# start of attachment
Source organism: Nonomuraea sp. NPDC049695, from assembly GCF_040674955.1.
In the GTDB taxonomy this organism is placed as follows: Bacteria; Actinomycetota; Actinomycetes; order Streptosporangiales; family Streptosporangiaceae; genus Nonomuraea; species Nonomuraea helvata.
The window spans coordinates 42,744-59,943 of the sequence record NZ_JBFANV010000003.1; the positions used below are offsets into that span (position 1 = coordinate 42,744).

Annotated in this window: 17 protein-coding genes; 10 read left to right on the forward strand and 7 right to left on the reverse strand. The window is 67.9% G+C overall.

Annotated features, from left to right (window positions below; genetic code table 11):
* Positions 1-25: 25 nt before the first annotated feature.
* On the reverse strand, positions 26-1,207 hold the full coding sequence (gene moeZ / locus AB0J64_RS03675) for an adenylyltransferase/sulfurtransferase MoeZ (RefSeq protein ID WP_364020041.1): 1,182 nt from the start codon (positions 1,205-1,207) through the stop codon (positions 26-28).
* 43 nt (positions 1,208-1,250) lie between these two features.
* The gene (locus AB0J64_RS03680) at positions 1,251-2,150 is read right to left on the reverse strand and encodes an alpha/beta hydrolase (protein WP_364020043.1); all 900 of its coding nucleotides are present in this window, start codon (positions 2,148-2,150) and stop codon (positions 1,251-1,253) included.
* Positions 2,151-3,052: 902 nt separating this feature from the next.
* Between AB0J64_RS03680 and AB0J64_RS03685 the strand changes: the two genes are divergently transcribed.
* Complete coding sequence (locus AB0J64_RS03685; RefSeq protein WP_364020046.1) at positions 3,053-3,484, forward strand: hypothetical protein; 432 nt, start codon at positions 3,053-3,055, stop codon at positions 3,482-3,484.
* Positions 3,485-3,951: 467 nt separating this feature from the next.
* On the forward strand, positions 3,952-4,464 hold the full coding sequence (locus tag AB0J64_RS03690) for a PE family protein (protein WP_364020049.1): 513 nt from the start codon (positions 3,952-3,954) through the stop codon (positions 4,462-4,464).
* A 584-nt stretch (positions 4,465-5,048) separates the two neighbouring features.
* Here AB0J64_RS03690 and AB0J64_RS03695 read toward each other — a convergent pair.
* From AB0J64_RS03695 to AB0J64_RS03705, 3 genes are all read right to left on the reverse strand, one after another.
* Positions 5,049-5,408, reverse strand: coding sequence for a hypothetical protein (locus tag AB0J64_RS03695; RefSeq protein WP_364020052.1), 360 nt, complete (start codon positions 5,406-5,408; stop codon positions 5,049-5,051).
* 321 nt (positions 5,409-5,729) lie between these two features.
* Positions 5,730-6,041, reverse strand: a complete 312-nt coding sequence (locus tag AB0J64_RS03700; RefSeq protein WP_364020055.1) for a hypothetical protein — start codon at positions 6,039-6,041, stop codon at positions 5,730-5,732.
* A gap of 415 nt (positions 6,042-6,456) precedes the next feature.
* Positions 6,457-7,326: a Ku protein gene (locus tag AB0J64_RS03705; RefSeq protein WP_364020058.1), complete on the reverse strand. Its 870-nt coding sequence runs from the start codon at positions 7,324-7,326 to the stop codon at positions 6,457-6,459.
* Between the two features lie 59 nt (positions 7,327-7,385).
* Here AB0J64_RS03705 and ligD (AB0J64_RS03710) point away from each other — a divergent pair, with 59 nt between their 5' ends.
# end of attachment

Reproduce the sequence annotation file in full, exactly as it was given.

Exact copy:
Source organism: Nonomuraea sp. NPDC049695, from assembly GCF_040674955.1.
In the GTDB taxonomy this organism is placed as follows: Bacteria; Actinomycetota; Actinomycetes; order Streptosporangiales; family Streptosporangiaceae; genus Nonomuraea; species Nonomuraea helvata.
The window spans coordinates 42,744-59,943 of the sequence record NZ_JBFANV010000003.1; the positions used below are offsets into that span (position 1 = coordinate 42,744).

Annotated in this window: 17 protein-coding genes; 10 read left to right on the forward strand and 7 right to left on the reverse strand. The window is 67.9% G+C overall.

Annotated features, from left to right (window positions below; genetic code table 11):
* Positions 1-25: 25 nt before the first annotated feature.
* On the reverse strand, positions 26-1,207 hold the full coding sequence (gene moeZ / locus AB0J64_RS03675) for an adenylyltransferase/sulfurtransferase MoeZ (RefSeq protein ID WP_364020041.1): 1,182 nt from the start codon (positions 1,205-1,207) through the stop codon (positions 26-28).
* 43 nt (positions 1,208-1,250) lie between these two features.
* The gene (locus AB0J64_RS03680) at positions 1,251-2,150 is read right to left on the reverse strand and encodes an alpha/beta hydrolase (protein WP_364020043.1); all 900 of its coding nucleotides are present in this window, start codon (positions 2,148-2,150) and stop codon (positions 1,251-1,253) included.
* Positions 2,151-3,052: 902 nt separating this feature from the next.
* Between AB0J64_RS03680 and AB0J64_RS03685 the strand changes: the two genes are divergently transcribed.
* Complete coding sequence (locus AB0J64_RS03685; RefSeq protein WP_364020046.1) at positions 3,053-3,484, forward strand: hypothetical protein; 432 nt, start codon at positions 3,053-3,055, stop codon at positions 3,482-3,484.
* Positions 3,485-3,951: 467 nt separating this feature from the next.
* On the forward strand, positions 3,952-4,464 hold the full coding sequence (locus tag AB0J64_RS03690) for a PE family protein (protein WP_364020049.1): 513 nt from the start codon (positions 3,952-3,954) through the stop codon (positions 4,462-4,464).
* A 584-nt stretch (positions 4,465-5,048) separates the two neighbouring features.
* Here AB0J64_RS03690 and AB0J64_RS03695 read toward each other — a convergent pair.
* From AB0J64_RS03695 to AB0J64_RS03705, 3 genes are all read right to left on the reverse strand, one after another.
* Positions 5,049-5,408, reverse strand: coding sequence for a hypothetical protein (locus tag AB0J64_RS03695; RefSeq protein WP_364020052.1), 360 nt, complete (start codon positions 5,406-5,408; stop codon positions 5,049-5,051).
* 321 nt (positions 5,409-5,729) lie between these two features.
* Positions 5,730-6,041, reverse strand: a complete 312-nt coding sequence (locus tag AB0J64_RS03700; RefSeq protein WP_364020055.1) for a hypothetical protein — start codon at positions 6,039-6,041, stop codon at positions 5,730-5,732.
* A gap of 415 nt (positions 6,042-6,456) precedes the next feature.
* Positions 6,457-7,326: a Ku protein gene (locus tag AB0J64_RS03705; RefSeq protein WP_364020058.1), complete on the reverse strand. Its 870-nt coding sequence runs from the start codon at positions 7,324-7,326 to the stop codon at positions 6,457-6,459.
* Between the two features lie 59 nt (positions 7,327-7,385).
* Here AB0J64_RS03705 and ligD (AB0J64_RS03710) point away from each other — a divergent pair, with 59 nt between their 5' ends.